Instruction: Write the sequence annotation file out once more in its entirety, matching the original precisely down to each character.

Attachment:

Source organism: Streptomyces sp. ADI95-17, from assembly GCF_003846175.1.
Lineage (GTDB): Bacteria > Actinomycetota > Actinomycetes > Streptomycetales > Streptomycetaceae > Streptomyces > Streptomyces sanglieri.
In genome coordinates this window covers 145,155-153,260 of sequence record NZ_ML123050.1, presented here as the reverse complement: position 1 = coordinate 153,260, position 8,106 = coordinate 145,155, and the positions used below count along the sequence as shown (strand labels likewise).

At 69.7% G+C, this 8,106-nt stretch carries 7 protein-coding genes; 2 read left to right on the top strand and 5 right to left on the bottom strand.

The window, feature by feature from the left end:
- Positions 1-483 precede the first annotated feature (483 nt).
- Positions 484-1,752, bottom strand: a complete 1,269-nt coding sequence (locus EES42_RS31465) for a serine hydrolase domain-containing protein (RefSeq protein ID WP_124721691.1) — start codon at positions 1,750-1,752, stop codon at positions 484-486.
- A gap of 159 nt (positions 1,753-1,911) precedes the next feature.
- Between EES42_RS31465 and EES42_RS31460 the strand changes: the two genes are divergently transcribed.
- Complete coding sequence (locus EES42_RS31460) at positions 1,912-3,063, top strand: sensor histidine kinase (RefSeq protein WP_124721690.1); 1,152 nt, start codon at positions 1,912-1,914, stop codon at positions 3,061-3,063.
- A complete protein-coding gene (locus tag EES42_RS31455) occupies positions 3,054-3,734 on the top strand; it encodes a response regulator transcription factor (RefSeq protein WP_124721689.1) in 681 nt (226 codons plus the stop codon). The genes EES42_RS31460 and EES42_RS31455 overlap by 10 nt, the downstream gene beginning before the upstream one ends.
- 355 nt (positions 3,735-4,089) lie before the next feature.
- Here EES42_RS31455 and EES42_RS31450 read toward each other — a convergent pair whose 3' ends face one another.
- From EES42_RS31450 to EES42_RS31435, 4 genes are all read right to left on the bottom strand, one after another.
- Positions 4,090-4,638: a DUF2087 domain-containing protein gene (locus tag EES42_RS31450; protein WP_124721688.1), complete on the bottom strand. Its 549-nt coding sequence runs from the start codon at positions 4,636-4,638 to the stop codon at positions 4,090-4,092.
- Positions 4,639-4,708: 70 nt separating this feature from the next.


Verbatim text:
Source organism: Streptomyces sp. ADI95-17, from assembly GCF_003846175.1.
Lineage (GTDB): Bacteria > Actinomycetota > Actinomycetes > Streptomycetales > Streptomycetaceae > Streptomyces > Streptomyces sanglieri.
In genome coordinates this window covers 145,155-153,260 of sequence record NZ_ML123050.1, presented here as the reverse complement: position 1 = coordinate 153,260, position 8,106 = coordinate 145,155, and the positions used below count along the sequence as shown (strand labels likewise).

At 69.7% G+C, this 8,106-nt stretch carries 7 protein-coding genes; 2 read left to right on the top strand and 5 right to left on the bottom strand.

The window, feature by feature from the left end:
- Positions 1-483 precede the first annotated feature (483 nt).
- Positions 484-1,752, bottom strand: a complete 1,269-nt coding sequence (locus EES42_RS31465) for a serine hydrolase domain-containing protein (RefSeq protein ID WP_124721691.1) — start codon at positions 1,750-1,752, stop codon at positions 484-486.
- A gap of 159 nt (positions 1,753-1,911) precedes the next feature.
- Between EES42_RS31465 and EES42_RS31460 the strand changes: the two genes are divergently transcribed.
- Complete coding sequence (locus EES42_RS31460) at positions 1,912-3,063, top strand: sensor histidine kinase (RefSeq protein WP_124721690.1); 1,152 nt, start codon at positions 1,912-1,914, stop codon at positions 3,061-3,063.
- A complete protein-coding gene (locus tag EES42_RS31455) occupies positions 3,054-3,734 on the top strand; it encodes a response regulator transcription factor (RefSeq protein WP_124721689.1) in 681 nt (226 codons plus the stop codon). The genes EES42_RS31460 and EES42_RS31455 overlap by 10 nt, the downstream gene beginning before the upstream one ends.
- 355 nt (positions 3,735-4,089) lie before the next feature.
- Here EES42_RS31455 and EES42_RS31450 read toward each other — a convergent pair whose 3' ends face one another.
- From EES42_RS31450 to EES42_RS31435, 4 genes are all read right to left on the bottom strand, one after another.
- Positions 4,090-4,638: a DUF2087 domain-containing protein gene (locus tag EES42_RS31450; protein WP_124721688.1), complete on the bottom strand. Its 549-nt coding sequence runs from the start codon at positions 4,636-4,638 to the stop codon at positions 4,090-4,092.
- Positions 4,639-4,708: 70 nt separating this feature from the next.